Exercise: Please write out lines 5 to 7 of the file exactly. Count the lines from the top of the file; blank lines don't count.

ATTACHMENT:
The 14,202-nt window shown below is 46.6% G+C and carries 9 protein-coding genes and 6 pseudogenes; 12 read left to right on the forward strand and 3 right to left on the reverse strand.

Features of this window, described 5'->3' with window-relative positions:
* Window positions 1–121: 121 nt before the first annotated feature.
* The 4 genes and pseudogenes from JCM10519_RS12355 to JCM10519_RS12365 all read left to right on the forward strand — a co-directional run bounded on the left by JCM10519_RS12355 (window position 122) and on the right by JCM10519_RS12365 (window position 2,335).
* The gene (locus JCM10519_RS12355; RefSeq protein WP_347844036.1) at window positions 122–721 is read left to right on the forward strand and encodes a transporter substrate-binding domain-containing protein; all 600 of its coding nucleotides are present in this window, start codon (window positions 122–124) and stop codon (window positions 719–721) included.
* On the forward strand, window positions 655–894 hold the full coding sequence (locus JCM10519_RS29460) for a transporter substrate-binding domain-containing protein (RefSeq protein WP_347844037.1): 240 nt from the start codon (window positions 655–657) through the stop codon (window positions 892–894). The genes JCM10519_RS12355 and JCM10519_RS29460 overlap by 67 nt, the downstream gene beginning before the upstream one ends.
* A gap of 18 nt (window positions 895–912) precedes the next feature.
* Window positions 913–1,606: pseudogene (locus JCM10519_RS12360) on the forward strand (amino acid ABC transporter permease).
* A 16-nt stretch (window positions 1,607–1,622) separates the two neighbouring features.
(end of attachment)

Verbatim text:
* The gene (locus JCM10519_RS12355; RefSeq protein WP_347844036.1) at window positions 122–721 is read left to right on the forward strand and encodes a transporter substrate-binding domain-containing protein; all 600 of its coding nucleotides are present in this window, start codon (window positions 122–124) and stop codon (window positions 719–721) included.
* On the forward strand, window positions 655–894 hold the full coding sequence (locus JCM10519_RS29460) for a transporter substrate-binding domain-containing protein (RefSeq protein WP_347844037.1): 240 nt from the start codon (window positions 655–657) through the stop codon (window positions 892–894). The genes JCM10519_RS12355 and JCM10519_RS29460 overlap by 67 nt, the downstream gene beginning before the upstream one ends.
* A gap of 18 nt (window positions 895–912) precedes the next feature.